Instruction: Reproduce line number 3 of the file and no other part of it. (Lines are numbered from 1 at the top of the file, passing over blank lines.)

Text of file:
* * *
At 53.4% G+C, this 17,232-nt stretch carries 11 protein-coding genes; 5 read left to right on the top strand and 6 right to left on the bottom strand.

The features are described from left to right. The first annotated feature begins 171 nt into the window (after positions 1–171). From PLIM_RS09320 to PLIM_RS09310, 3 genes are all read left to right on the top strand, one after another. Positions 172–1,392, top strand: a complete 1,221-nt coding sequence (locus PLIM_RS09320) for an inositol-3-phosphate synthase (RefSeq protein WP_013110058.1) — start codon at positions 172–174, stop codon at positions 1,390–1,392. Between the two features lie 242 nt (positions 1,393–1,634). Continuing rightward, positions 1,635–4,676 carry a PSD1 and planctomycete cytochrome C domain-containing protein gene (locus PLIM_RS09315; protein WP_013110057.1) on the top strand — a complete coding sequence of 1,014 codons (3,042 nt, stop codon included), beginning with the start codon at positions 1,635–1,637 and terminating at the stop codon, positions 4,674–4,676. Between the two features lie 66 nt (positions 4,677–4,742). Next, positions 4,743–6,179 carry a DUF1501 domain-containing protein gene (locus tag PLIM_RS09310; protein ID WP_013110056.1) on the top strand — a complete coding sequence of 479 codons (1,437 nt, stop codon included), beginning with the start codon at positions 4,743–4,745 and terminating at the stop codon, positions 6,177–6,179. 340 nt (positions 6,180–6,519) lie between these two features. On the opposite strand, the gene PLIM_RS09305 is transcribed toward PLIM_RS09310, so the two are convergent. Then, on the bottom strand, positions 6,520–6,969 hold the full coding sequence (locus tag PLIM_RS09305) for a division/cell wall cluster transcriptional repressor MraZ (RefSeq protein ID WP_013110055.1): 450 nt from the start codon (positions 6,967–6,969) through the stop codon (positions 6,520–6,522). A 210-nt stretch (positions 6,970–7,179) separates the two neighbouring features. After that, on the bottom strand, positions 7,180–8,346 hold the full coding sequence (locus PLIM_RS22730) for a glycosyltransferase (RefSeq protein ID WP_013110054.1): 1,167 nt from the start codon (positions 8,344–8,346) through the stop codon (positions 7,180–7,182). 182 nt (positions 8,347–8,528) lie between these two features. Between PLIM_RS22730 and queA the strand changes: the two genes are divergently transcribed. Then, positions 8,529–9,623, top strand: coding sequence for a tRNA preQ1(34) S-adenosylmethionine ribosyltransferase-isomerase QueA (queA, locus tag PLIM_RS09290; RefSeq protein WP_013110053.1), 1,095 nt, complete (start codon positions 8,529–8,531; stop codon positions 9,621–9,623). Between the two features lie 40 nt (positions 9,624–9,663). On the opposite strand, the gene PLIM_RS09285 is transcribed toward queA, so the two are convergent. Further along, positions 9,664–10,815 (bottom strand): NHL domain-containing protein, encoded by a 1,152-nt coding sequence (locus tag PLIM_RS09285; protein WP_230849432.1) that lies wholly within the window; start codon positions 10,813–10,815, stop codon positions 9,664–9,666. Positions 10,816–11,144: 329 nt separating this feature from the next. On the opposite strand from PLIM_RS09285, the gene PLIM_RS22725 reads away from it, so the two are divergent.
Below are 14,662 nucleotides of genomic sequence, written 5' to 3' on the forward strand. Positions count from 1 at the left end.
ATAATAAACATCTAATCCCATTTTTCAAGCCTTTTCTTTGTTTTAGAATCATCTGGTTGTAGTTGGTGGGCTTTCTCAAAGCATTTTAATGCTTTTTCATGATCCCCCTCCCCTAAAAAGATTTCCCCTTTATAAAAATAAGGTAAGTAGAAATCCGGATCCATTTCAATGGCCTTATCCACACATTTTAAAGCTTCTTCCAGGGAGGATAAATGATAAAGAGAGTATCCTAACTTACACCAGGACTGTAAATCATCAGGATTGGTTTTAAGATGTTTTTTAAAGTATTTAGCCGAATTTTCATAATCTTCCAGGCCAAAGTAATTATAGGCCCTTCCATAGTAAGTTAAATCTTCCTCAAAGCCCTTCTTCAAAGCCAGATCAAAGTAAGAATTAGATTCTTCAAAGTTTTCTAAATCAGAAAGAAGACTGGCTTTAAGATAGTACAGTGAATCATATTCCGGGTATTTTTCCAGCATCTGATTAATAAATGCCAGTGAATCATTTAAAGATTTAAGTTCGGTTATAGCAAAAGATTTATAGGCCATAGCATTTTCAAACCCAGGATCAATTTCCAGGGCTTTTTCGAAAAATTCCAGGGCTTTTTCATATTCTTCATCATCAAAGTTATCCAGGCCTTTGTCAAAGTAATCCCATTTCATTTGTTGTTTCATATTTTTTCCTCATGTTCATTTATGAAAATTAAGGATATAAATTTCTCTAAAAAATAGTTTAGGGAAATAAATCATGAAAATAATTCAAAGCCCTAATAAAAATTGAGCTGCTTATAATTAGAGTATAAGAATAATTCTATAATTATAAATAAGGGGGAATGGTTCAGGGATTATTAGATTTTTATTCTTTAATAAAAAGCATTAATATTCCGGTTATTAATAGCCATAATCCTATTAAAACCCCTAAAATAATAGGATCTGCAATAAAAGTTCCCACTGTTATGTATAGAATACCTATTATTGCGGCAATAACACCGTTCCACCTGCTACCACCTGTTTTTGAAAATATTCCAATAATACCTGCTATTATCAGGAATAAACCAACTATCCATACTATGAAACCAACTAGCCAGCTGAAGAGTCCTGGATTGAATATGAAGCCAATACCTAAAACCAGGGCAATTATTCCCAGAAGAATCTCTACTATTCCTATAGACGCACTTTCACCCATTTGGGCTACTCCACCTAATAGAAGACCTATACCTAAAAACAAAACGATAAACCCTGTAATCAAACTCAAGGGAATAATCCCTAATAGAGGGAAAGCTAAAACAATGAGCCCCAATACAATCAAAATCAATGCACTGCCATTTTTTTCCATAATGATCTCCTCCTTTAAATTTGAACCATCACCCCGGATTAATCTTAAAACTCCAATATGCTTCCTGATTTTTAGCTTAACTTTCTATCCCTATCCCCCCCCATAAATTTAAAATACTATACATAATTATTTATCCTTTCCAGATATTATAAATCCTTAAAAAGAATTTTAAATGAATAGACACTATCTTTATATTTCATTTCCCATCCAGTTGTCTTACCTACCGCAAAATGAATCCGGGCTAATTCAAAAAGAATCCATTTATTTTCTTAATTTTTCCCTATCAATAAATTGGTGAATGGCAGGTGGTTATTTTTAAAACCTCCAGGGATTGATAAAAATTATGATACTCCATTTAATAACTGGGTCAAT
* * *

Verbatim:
Below are 14,662 nucleotides of genomic sequence, written 5' to 3' on the forward strand. Positions count from 1 at the left end.